All areas of Mathematics at our school follow the Concrete, Pictorial and Abstract approach. Concrete – the doing: A pupil is first introduced to an idea or a skill by acting it out with real objects. This is a ‘hands on’ component using real objects and it is the foundation for conceptual understanding.

Concrete - refers to objects such as base ten, ten frames, bead strings, Numicon, counters or other objects that can be physically manipulated.

Pictorial – the seeing: When a pupil has sufficiently understood the hand-on experiences performed, they can now relate them to pictorial representations.

Abstract – the symbolic: A pupil is now able to represent problems by using mathematical notation, for example: 12 ÷ 2 = 6.

Through the CPA approach, pupils are initially introduced to the idea through physical resources. This provides children with visual aid to support them in their learning. Once concrete resources have been used these are gradually changed to pictorial representations such as drawings or images. Finally, children progress to an abstract approach in their learning by representing calculations using number sentences and beginning to use more formal written methods. We believe children should always move between concrete, pictorial and abstract and apply all three to their mathematical thinking. We believe this will secure their understanding and enable them to make mathematical connections more easily.

We develop mathematical language within lessons that include sharing essential vocabulary at the beginning of every lesson and insisting on its use throughout, modelling clear sentence structures using mathematical language and open questioning.

Pupils engage in the development of mental strategies, compact written methods, practical tasks, investigational learning, problem solving, mathematical discussion and consolidation of basic skills and number facts. The learning environment is designed to stimulate, support and celebrate learning.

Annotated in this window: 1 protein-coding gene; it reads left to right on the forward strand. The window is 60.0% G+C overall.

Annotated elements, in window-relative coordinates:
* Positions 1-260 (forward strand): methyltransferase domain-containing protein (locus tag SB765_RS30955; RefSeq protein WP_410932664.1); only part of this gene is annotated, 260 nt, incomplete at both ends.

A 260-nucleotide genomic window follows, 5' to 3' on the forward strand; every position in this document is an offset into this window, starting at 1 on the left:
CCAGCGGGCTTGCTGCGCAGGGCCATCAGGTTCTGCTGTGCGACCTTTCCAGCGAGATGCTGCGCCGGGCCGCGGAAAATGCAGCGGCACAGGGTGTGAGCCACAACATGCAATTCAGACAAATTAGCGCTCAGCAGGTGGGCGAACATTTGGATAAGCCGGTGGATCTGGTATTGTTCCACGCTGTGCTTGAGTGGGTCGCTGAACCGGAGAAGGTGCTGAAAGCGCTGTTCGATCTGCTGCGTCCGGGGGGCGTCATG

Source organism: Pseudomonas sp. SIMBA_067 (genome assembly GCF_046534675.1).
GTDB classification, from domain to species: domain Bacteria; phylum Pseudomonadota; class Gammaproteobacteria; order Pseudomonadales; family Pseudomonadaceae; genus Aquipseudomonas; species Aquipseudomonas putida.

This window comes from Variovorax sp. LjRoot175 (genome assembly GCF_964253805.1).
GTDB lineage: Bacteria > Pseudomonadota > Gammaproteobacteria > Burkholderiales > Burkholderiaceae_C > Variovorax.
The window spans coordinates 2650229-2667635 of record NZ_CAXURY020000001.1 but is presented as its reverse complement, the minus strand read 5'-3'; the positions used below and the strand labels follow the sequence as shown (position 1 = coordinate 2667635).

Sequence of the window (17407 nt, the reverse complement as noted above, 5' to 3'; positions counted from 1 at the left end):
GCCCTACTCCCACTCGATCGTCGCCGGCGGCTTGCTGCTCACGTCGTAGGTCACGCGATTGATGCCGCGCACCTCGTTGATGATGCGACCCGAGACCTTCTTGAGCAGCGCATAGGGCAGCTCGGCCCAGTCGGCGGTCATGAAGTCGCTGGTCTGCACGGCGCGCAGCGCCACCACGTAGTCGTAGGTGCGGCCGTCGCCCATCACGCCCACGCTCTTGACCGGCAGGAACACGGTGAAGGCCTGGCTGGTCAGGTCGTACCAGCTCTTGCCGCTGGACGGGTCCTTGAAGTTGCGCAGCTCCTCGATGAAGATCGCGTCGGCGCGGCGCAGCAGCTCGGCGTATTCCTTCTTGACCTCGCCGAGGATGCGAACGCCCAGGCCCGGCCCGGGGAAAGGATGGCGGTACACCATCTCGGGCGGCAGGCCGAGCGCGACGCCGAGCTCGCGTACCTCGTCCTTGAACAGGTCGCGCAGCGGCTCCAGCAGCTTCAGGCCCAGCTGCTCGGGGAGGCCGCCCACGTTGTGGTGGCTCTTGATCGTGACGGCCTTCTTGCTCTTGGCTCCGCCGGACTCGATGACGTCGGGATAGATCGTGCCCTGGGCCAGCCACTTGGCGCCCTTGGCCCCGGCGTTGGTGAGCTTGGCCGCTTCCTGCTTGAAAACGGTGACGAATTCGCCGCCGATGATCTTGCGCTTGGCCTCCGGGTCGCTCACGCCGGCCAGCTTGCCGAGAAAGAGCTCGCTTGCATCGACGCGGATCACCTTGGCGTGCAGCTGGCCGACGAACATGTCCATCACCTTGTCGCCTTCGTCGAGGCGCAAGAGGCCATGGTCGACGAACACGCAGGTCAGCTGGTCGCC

We aim that all pupils enjoy their maths lessons and develop a positive attitude to the subject. Through our CPA approach, we hope that pupils build up their mathematical resilience and apply their fluency understanding to reasoning and problem solving activities. Ongoing formative assessment is integral to every lesson ensuring that misconceptions are identified straight away and addressed within the lesson or in intervention sessions. Summative assessment includes:
Low-stakes quizzing – to show improved retention of key facts, for example, multiplication facts.
End of unit checks – these are administered at the end of a unit of work to assess understanding and application of small steps taught.
Distance tasks – these are administered twice a half term to assess pupils’ retention of previously taught maths units. Termly summative assessments – PUMA Rising Stars – tests are administered at the end of every term to check progress against age-related expectations.
End of Key Stage assessments
EYFS – Pupils are assessed at the end of Reception against Early Learning Goals to assess their understanding of Number and Numerical Patterns.
Year 2 (End of Key Stage 1) – pupils complete National Curriculum assessments which are used to inform teacher assessment in mathematics.
Year 6 (End of Key Stage 2) - pupils complete National Curriculum assessments which are used to inform teacher assessment in mathematics.

Mental Maths Progression Document

‘The ability to calculate in your head is an important part of mathematics. It is also an essential part of coping with society’s demands and managing everyday events.’ The National Numeracy Strategy

By the end of Key Stage 2, children should be able to use an efficient method for each operation confidently and with understanding. It is encouraged that children recognise how and when to use mental methods to work out a calculation. For calculations that they cannot do in their heads they choose an appropriate written method which they can use accurately and with confidence (refer to written calculation policy).

6 Key points when planning and teaching mathematics:
 Every day is a mental mathematics day
Hands-on learning is important
Seeing mathematics through models and images supports learning
Talking mathematics clarifies and refines thinking
Make mathematics interesting
Learning from mistakes should build children’s confidence
We as teachers have to;

- Commit regular time to teaching mental calculation strategies

- Provide practice time

- Introduce practical approaches and jottings with models and images children can use to carry out calculations as they secure mental strategies

- Engage children in discussion and develop oracy skills when they explain their methods and strategies to teacher/peers.
Mental Maths Calculation Policy
Tel: 01822 832646
Calstock CP School
Back Road, Calstock PL18 9QL